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Pflugers Arch. 2004 Nov;449(2):186-94. Epub 2004 Aug 31.

Efflux properties of basolateral peptide transporter in human intestinal cell line Caco-2.

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  • 1Department of Pharmacy, Kyoto University Hospital, Faculty of Medicine, Kyoto University, Sakyo-ku, 606-8507 Kyoto, Japan.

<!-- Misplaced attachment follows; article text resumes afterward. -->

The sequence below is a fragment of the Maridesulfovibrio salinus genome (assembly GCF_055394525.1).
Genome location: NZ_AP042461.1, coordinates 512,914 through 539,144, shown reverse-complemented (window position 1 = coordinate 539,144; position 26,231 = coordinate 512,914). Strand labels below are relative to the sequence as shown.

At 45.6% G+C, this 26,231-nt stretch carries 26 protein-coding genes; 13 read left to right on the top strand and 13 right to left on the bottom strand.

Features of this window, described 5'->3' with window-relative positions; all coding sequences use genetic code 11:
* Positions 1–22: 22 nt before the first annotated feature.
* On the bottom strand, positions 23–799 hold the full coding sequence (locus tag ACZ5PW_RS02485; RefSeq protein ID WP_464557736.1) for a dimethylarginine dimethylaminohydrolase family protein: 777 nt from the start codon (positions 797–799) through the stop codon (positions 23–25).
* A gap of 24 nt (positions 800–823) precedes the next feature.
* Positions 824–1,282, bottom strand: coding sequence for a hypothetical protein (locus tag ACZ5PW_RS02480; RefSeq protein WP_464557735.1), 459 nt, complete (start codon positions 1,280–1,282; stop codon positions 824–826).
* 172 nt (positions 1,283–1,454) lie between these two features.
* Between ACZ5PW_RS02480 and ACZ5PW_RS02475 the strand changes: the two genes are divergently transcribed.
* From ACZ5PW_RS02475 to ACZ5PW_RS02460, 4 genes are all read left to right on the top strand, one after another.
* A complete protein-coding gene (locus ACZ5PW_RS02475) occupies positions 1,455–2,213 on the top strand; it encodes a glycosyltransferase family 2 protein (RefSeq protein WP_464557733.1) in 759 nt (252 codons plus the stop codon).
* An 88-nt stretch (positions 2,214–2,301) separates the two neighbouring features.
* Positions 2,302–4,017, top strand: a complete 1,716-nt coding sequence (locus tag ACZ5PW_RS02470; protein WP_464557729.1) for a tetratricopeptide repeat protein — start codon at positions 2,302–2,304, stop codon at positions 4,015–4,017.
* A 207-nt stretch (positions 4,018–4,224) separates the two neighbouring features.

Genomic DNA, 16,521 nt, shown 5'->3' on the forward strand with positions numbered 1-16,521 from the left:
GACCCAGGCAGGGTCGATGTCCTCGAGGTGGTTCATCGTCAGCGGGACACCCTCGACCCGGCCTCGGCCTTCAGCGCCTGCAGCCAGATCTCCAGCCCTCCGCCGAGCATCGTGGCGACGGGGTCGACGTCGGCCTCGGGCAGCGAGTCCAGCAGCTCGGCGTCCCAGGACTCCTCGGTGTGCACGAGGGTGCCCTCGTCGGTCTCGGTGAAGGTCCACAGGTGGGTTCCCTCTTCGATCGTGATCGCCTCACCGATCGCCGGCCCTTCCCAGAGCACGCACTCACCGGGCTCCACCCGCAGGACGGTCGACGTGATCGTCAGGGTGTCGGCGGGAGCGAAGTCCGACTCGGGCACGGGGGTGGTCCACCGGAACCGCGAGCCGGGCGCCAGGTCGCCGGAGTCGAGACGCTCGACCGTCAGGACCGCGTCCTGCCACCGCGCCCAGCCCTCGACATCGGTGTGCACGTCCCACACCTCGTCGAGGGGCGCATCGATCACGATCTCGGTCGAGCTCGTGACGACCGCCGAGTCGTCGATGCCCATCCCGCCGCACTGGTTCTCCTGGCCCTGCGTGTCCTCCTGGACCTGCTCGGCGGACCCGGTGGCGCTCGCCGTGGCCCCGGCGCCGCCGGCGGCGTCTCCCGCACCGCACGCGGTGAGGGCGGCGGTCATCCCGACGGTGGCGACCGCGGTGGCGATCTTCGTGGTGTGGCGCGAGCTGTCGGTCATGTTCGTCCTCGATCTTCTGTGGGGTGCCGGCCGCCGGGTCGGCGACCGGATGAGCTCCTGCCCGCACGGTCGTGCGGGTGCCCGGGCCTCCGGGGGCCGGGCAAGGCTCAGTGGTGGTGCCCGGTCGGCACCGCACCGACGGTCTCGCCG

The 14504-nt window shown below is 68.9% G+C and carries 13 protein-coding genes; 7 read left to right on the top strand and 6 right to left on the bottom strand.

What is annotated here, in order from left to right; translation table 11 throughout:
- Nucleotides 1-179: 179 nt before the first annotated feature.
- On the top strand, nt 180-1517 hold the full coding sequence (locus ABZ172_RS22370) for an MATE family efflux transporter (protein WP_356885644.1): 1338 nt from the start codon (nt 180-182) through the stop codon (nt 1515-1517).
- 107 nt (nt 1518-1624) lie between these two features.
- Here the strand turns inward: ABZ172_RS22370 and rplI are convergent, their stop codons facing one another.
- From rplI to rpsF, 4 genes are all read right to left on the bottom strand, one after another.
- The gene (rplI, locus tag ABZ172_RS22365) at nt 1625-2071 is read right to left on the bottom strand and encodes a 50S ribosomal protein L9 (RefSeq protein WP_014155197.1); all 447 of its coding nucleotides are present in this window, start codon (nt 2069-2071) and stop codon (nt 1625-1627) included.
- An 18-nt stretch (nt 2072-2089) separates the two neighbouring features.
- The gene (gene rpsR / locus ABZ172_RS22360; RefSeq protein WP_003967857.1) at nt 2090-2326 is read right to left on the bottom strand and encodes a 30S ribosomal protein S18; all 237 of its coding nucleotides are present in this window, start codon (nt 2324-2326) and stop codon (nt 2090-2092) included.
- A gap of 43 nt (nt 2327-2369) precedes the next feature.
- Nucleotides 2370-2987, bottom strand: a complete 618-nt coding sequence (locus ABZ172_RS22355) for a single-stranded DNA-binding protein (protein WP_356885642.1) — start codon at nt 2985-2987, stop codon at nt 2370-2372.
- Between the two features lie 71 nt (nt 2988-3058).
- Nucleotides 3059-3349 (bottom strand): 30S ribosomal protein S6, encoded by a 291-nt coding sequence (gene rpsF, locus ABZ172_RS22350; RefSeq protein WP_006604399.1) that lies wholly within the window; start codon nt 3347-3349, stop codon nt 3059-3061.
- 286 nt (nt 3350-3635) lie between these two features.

Small peptides and some pharmacologically active compounds are absorbed from the small intestine by the apical H(+)-coupled peptide transporter 1 (PEPT1) and the basolateral peptide transporter. Here we investigated the efflux properties of the basolateral peptide transporter in Caco-2 cells using two strategies, efflux measurements and a kinetic analysis of transepithelial transport of glycylsarcosine (Gly-Sar). [(14)C]Gly-Sar efflux through the basolateral membrane was not affected significantly by the external pH. Both approaches revealed that the basolateral peptide transporter was saturable in the efflux direction, and that the affinity was lower than that in the influx direction. For two peptide-like drugs, there was no difference in substrate recognition by the basolateral peptide transporter between the two sides of the membrane. Using the kinetic parameters of PEPT1 and the basolateral peptide transporter, a computational model of Gly-Sar transport in Caco-2 cells was constructed. The simulation fitted the experimental data well. Our findings suggested that substrate affinity of the basolateral peptide transporter is apparently asymmetric, but pH-dependence and substrate specificity are symmetric for the two directions of transport. The behaviour of Gly-Sar in Caco-2 cells could be predicted by a mathematical model describing the peptide transporters.

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